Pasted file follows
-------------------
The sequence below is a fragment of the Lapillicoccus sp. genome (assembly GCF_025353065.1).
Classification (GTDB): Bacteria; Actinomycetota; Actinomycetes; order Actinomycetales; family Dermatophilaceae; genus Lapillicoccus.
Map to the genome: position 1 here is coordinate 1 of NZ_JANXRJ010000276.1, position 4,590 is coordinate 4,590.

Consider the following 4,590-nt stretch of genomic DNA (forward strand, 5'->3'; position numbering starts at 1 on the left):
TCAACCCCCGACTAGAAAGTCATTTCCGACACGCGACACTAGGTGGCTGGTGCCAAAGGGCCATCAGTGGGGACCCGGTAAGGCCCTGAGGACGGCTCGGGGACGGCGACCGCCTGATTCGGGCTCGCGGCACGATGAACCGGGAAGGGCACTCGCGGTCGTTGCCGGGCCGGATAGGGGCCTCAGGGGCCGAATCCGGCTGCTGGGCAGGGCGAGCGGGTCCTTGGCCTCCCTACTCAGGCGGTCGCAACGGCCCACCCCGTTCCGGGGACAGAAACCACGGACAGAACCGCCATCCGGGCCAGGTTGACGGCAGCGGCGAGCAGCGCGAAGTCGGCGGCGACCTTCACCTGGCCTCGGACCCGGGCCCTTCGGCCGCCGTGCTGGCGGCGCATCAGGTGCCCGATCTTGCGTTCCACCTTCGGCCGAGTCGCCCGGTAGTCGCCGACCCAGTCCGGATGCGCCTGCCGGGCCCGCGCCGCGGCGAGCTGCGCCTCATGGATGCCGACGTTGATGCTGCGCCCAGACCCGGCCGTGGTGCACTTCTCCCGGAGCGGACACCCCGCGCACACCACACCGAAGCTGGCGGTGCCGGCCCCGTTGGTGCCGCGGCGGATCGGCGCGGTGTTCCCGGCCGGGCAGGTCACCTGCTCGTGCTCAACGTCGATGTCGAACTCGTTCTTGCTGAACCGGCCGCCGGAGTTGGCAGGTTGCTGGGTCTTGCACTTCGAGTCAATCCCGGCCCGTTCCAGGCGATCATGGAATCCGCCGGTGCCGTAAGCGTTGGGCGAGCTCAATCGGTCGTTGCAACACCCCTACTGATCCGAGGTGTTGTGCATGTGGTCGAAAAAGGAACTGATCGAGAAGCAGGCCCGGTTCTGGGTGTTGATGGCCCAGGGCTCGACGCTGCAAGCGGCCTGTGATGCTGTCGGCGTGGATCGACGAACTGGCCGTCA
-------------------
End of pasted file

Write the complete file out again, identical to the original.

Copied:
The sequence below is a fragment of the Lapillicoccus sp. genome (assembly GCF_025353065.1).
Classification (GTDB): Bacteria; Actinomycetota; Actinomycetes; order Actinomycetales; family Dermatophilaceae; genus Lapillicoccus.
Map to the genome: position 1 here is coordinate 1 of NZ_JANXRJ010000276.1, position 4,590 is coordinate 4,590.

Consider the following 4,590-nt stretch of genomic DNA (forward strand, 5'->3'; position numbering starts at 1 on the left):
TCAACCCCCGACTAGAAAGTCATTTCCGACACGCGACACTAGGTGGCTGGTGCCAAAGGGCCATCAGTGGGGACCCGGTAAGGCCCTGAGGACGGCTCGGGGACGGCGACCGCCTGATTCGGGCTCGCGGCACGATGAACCGGGAAGGGCACTCGCGGTCGTTGCCGGGCCGGATAGGGGCCTCAGGGGCCGAATCCGGCTGCTGGGCAGGGCGAGCGGGTCCTTGGCCTCCCTACTCAGGCGGTCGCAACGGCCCACCCCGTTCCGGGGACAGAAACCACGGACAGAACCGCCATCCGGGCCAGGTTGACGGCAGCGGCGAGCAGCGCGAAGTCGGCGGCGACCTTCACCTGGCCTCGGACCCGGGCCCTTCGGCCGCCGTGCTGGCGGCGCATCAGGTGCCCGATCTTGCGTTCCACCTTCGGCCGAGTCGCCCGGTAGTCGCCGACCCAGTCCGGATGCGCCTGCCGGGCCCGCGCCGCGGCGAGCTGCGCCTCATGGATGCCGACGTTGATGCTGCGCCCAGACCCGGCCGTGGTGCACTTCTCCCGGAGCGGACACCCCGCGCACACCACACCGAAGCTGGCGGTGCCGGCCCCGTTGGTGCCGCGGCGGATCGGCGCGGTGTTCCCGGCCGGGCAGGTCACCTGCTCGTGCTCAACGTCGATGTCGAACTCGTTCTTGCTGAACCGGCCGCCGGAGTTGGCAGGTTGCTGGGTCTTGCACTTCGAGTCAATCCCGGCCCGTTCCAGGCGATCATGGAATCCGCCGGTGCCGTAAGCGTTGGGCGAGCTCAATCGGTCGTTGCAACACCCCTACTGATCCGAGGTGTTGTGCATGTGGTCGAAAAAGGAACTGATCGAGAAGCAGGCCCGGTTCTGGGTGTTGATGGCCCAGGGCTCGACGCTGCAAGCGGCCTGTGATGCTGTCGGCGTGGATCGACGAACTGGCCGTCA